- Check the ads. I am pretty sure there is some techy app for this, but I still love the good ole’ grocery ads and look forward to their arrival every Wednesday. One time we didn’t receive the ads on our normal day, and I was convinced Kevin was pulling a prank on me. He’s smarter than that though and knows not to mess with me and my grocery ads. My point is, the grocery ads are gold. You will save a ton of money if you base your weekly meals on the sales. I also use the ads to determine when I will stock up on certain items. Once you have your sale items that you want to buy, add them to the list of food you already have in your kitchen.
- Choose your meals. This is likely the most difficult and time consuming part of meal planning. You could easily spend hours looking up recipes. We have developed a pattern that helps me save time choosing our meals.
- Make a bigger, versatile meal on Sunday and/or Monday. My cooking motivation is at it’s peak during the beginning of the week, so I try to make bigger meals that give us lots of leftovers I can use for lunches or in other meals throughout the week. It usually involves some sort of meat, a plethora of roasted or grilled veggies, potatoes or a grain.
- Theme a night. Let’s be real, sometimes you just get tired of meal planning. We’ve found that having a themed night makes the process more exciting. We go through different phases and are currently on “Restaurant Meals” (Kevin’s idea). Once a week we are trying to recreate our favorite restaurant meals at home. This is a great way to get out of your comfort zone and learn new cooking techniques!
- Know your tendencies. By the time Thursday night rolls around, I could really care less about making some fabulous meal. I want to be in and out of the kitchen in 20-30 minutes. I’ve learned to only plan very simple meals like salads, omelettes, sandwiches, etc. on Thursday nights. If I had something extravagant planned, we would likely end up at a restaurant.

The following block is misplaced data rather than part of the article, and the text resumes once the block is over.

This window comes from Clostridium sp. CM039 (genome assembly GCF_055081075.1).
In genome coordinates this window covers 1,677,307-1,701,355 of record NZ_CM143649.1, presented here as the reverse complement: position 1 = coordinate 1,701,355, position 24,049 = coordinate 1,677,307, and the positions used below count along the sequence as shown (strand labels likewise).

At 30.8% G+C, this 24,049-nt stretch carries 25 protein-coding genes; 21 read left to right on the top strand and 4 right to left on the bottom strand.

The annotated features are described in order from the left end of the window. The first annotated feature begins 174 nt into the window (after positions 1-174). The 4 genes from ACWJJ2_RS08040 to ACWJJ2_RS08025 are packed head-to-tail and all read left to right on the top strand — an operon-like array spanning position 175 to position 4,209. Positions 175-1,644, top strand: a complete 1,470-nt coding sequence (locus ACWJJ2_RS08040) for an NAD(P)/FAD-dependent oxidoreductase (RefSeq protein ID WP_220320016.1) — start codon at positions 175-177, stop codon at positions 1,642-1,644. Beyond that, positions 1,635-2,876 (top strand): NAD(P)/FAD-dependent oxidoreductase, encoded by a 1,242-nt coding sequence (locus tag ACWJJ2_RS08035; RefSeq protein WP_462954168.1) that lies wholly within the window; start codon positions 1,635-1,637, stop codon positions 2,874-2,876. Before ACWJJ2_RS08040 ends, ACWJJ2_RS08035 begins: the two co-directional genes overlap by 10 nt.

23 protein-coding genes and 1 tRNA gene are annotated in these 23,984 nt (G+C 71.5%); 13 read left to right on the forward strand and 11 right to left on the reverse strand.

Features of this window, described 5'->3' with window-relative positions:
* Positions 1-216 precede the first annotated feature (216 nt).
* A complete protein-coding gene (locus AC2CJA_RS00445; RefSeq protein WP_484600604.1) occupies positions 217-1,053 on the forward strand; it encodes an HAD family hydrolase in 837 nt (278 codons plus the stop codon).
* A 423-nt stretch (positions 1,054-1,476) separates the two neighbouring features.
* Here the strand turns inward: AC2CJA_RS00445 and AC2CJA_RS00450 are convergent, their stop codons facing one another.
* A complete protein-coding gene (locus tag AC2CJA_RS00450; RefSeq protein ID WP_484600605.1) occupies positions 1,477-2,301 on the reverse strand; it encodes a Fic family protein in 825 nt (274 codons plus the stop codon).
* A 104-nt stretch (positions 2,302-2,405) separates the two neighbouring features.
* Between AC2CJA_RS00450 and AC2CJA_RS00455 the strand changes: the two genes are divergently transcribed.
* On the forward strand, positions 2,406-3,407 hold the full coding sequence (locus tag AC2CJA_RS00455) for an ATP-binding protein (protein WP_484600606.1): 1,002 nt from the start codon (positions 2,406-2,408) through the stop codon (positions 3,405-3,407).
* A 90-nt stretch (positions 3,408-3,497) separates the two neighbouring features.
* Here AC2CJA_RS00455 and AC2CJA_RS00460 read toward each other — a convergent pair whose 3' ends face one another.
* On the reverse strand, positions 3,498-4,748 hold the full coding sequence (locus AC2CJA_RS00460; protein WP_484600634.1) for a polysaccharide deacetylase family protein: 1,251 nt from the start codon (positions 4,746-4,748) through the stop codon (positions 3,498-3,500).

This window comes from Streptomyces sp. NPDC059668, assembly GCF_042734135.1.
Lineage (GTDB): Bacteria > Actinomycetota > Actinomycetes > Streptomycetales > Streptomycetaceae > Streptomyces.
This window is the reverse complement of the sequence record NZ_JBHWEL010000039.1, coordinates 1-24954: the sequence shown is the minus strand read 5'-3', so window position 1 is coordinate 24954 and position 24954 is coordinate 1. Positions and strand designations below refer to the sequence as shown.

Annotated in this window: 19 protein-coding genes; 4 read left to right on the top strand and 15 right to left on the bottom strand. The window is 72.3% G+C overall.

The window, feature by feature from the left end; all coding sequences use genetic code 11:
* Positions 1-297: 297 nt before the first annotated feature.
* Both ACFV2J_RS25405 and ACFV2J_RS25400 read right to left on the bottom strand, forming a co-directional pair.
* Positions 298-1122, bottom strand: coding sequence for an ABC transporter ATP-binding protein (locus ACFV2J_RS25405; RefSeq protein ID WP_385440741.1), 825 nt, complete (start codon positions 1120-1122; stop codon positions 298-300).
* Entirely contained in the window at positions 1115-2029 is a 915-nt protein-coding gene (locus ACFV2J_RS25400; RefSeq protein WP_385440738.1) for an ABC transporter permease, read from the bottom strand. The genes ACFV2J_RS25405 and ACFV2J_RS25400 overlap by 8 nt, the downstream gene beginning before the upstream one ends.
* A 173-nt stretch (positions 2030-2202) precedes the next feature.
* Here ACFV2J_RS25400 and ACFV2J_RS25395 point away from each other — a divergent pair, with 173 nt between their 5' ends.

- Making balanced meals that fit your needs. Personally, I don’t like eating big dinners. I prefer to eat a larger breakfast and lunch to fuel my body throughout the day. Kevin, on the other hand, prefers the opposite. In order to meet both of our needs, I make ½ our meal veggies (and sometimes fruit), include a meat or seafood for protein most nights then have a quick grain source for Kevin like pita bread, naan or rice, if he wants it.
- Go shopping! For me, this is the most enjoyable part of the whole process. The important part here is to stick to your list. It is so easy to throw that random item in the cart that you don’t really need. Doing this multiple times will lead to me blowing the grocery budget. My strategy to combat this is to do one lap around the store only getting the items on my list, then I allow myself to go back and get those spontaneous items. Usually, my basket is so full at this point and my arm feels like it is going to fall off, so I just decide to go checkout. (Side note- Use a basket if you are only shopping for 1 or 2 people. You will buy less and get an arm workout.)
So, about 1000 words later, you have some insight into my meal planning mentality. While it does take more time than calling for takeout, I believe it is worth it in the long run. It saves us money and ensures that we are eating a more balanced diet.
Want to chat more about meal planning? Please feel free to leave any questions or comments below!